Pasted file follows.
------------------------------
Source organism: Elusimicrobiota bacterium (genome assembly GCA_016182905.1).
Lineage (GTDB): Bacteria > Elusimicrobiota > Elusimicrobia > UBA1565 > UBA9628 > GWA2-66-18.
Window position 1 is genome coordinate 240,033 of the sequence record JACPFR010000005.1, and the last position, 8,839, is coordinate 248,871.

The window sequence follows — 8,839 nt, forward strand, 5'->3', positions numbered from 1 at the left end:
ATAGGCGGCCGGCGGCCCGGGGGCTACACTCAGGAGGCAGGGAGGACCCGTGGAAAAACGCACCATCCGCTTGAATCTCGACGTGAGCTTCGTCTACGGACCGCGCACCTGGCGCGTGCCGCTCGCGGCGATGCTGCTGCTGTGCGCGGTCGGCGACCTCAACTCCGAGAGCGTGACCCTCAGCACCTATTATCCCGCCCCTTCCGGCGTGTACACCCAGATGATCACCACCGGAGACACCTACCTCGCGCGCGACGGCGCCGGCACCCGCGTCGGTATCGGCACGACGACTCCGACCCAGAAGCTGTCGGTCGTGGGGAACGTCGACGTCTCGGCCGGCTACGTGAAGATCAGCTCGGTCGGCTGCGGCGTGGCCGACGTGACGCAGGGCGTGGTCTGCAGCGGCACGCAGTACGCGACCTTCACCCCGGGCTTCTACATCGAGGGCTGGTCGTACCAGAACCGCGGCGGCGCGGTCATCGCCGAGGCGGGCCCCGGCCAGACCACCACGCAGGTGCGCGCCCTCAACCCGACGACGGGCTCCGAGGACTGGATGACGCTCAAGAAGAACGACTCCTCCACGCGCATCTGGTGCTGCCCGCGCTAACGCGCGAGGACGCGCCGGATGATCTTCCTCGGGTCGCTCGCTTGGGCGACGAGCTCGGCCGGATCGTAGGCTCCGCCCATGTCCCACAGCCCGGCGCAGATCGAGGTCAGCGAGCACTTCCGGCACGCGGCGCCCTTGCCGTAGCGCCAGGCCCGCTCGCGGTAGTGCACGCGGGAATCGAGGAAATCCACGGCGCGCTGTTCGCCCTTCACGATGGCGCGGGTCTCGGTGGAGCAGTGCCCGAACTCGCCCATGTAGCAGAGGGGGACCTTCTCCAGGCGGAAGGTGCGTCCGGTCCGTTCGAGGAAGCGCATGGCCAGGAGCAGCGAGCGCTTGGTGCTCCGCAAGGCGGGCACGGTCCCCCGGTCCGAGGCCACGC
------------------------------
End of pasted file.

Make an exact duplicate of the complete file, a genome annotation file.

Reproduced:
Source organism: Elusimicrobiota bacterium (genome assembly GCA_016182905.1).
Lineage (GTDB): Bacteria > Elusimicrobiota > Elusimicrobia > UBA1565 > UBA9628 > GWA2-66-18.
Window position 1 is genome coordinate 240,033 of the sequence record JACPFR010000005.1, and the last position, 8,839, is coordinate 248,871.

The window sequence follows — 8,839 nt, forward strand, 5'->3', positions numbered from 1 at the left end:
ATAGGCGGCCGGCGGCCCGGGGGCTACACTCAGGAGGCAGGGAGGACCCGTGGAAAAACGCACCATCCGCTTGAATCTCGACGTGAGCTTCGTCTACGGACCGCGCACCTGGCGCGTGCCGCTCGCGGCGATGCTGCTGCTGTGCGCGGTCGGCGACCTCAACTCCGAGAGCGTGACCCTCAGCACCTATTATCCCGCCCCTTCCGGCGTGTACACCCAGATGATCACCACCGGAGACACCTACCTCGCGCGCGACGGCGCCGGCACCCGCGTCGGTATCGGCACGACGACTCCGACCCAGAAGCTGTCGGTCGTGGGGAACGTCGACGTCTCGGCCGGCTACGTGAAGATCAGCTCGGTCGGCTGCGGCGTGGCCGACGTGACGCAGGGCGTGGTCTGCAGCGGCACGCAGTACGCGACCTTCACCCCGGGCTTCTACATCGAGGGCTGGTCGTACCAGAACCGCGGCGGCGCGGTCATCGCCGAGGCGGGCCCCGGCCAGACCACCACGCAGGTGCGCGCCCTCAACCCGACGACGGGCTCCGAGGACTGGATGACGCTCAAGAAGAACGACTCCTCCACGCGCATCTGGTGCTGCCCGCGCTAACGCGCGAGGACGCGCCGGATGATCTTCCTCGGGTCGCTCGCTTGGGCGACGAGCTCGGCCGGATCGTAGGCTCCGCCCATGTCCCACAGCCCGGCGCAGATCGAGGTCAGCGAGCACTTCCGGCACGCGGCGCCCTTGCCGTAGCGCCAGGCCCGCTCGCGGTAGTGCACGCGGGAATCGAGGAAATCCACGGCGCGCTGTTCGCCCTTCACGATGGCGCGGGTCTCGGTGGAGCAGTGCCCGAACTCGCCCATGTAGCAGAGGGGGACCTTCTCCAGGCGGAAGGTGCGTCCGGTCCGTTCGAGGAAGCGCATGGCCAGGAGCAGCGAGCGCTTGGTGCTCCGCAAGGCGGGCACGGTCCCCCGGTCCGAGGCCACGC